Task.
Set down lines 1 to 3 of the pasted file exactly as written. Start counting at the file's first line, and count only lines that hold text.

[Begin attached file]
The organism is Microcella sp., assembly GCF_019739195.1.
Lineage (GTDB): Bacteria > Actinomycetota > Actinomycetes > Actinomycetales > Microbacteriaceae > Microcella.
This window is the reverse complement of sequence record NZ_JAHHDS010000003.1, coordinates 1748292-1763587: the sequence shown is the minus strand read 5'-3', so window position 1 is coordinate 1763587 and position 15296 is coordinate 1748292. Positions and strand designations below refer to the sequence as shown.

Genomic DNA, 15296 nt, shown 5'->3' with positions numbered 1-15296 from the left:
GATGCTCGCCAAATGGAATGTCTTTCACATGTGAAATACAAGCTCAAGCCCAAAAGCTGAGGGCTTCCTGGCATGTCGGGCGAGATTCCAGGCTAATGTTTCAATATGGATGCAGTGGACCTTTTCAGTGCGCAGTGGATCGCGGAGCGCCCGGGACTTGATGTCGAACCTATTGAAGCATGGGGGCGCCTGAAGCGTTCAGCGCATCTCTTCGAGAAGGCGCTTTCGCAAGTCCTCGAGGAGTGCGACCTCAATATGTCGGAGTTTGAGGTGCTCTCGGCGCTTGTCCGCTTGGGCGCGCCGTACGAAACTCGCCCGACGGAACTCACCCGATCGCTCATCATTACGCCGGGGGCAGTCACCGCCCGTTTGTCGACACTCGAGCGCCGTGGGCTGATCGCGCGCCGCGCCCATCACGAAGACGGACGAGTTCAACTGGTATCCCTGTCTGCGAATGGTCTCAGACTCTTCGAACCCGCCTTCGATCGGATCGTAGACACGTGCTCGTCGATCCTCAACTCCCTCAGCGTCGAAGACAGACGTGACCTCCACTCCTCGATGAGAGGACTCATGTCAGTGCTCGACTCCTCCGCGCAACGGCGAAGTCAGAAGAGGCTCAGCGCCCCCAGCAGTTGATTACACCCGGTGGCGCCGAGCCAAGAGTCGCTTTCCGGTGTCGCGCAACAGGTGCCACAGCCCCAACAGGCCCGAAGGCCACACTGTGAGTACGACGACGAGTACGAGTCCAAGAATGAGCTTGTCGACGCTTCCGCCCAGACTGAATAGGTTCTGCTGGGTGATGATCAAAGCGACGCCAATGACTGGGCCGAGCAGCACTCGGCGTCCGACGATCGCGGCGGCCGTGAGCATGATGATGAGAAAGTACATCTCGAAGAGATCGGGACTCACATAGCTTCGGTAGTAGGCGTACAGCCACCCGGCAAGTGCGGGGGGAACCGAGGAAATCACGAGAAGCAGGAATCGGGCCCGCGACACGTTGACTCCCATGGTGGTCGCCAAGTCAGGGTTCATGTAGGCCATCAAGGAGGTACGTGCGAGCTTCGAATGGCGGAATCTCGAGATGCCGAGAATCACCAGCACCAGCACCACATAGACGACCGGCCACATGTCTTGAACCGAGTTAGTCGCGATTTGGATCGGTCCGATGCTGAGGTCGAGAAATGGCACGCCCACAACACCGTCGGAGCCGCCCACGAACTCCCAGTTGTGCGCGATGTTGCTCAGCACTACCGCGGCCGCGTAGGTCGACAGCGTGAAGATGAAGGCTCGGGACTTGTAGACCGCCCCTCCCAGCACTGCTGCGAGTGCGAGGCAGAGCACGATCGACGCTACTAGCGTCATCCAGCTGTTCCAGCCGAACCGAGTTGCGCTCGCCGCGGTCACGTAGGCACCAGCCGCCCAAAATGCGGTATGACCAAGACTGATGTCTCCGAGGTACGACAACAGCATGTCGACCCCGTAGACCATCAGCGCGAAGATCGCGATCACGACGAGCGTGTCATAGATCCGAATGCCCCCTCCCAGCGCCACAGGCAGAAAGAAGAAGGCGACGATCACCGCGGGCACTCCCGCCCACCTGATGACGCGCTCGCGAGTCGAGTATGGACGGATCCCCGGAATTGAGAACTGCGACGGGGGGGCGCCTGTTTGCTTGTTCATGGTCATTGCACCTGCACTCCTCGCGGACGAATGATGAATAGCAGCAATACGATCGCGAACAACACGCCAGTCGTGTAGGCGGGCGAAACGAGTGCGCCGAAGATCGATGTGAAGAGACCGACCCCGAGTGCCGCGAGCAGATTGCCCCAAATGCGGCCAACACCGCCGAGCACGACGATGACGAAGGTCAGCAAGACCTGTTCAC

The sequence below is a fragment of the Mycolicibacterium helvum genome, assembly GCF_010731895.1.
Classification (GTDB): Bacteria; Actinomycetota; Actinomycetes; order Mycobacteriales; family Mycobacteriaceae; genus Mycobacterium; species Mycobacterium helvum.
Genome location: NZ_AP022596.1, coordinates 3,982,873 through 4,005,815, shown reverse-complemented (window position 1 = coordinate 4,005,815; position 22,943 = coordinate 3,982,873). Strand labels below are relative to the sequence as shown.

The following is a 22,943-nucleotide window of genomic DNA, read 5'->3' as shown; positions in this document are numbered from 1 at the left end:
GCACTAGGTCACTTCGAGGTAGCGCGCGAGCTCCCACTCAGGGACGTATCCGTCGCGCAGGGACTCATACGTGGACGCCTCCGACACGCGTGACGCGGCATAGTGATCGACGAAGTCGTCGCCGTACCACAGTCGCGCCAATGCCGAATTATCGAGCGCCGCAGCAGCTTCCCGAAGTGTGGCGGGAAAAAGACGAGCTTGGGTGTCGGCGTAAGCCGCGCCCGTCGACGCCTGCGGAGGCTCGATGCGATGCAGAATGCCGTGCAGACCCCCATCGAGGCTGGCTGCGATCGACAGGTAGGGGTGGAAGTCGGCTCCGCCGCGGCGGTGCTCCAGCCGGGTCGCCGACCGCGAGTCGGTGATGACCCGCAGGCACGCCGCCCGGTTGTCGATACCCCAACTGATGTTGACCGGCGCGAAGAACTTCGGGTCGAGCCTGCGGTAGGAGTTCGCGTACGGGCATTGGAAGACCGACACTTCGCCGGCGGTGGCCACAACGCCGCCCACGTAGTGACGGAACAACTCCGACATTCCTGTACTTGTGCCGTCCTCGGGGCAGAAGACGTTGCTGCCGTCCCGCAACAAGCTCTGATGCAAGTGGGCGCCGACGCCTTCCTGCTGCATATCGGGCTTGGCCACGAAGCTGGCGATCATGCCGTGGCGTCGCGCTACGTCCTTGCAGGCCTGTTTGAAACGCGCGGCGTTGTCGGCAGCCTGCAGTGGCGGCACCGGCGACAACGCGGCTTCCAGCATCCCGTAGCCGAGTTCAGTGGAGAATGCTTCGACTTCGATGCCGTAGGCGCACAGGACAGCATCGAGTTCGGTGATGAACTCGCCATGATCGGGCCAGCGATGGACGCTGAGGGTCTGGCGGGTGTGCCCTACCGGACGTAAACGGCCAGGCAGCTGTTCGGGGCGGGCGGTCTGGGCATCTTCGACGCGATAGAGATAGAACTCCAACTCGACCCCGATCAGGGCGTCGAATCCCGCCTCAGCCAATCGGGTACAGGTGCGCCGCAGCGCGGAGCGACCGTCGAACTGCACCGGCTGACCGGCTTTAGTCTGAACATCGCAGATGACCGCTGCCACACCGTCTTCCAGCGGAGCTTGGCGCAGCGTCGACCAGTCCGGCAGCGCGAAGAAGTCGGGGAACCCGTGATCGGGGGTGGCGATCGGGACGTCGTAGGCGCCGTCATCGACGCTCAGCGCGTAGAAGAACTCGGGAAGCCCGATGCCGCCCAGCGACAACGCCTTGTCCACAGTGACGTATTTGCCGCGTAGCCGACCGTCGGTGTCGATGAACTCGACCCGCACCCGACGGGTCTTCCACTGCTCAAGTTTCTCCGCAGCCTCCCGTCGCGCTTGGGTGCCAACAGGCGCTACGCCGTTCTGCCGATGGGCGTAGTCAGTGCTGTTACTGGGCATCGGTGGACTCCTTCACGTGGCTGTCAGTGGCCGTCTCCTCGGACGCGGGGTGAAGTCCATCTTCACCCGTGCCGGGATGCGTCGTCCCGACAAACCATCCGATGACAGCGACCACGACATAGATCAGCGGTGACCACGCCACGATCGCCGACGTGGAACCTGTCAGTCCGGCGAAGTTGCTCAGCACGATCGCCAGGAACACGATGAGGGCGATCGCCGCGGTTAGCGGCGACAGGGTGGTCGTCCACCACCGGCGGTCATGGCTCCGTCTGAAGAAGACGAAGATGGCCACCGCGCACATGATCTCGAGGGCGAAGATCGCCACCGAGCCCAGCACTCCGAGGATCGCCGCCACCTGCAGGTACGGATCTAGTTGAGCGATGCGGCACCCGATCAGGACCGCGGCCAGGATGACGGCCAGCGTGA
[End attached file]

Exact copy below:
The organism is Microcella sp., assembly GCF_019739195.1.
Lineage (GTDB): Bacteria > Actinomycetota > Actinomycetes > Actinomycetales > Microbacteriaceae > Microcella.
This window is the reverse complement of sequence record NZ_JAHHDS010000003.1, coordinates 1748292-1763587: the sequence shown is the minus strand read 5'-3', so window position 1 is coordinate 1763587 and position 15296 is coordinate 1748292. Positions and strand designations below refer to the sequence as shown.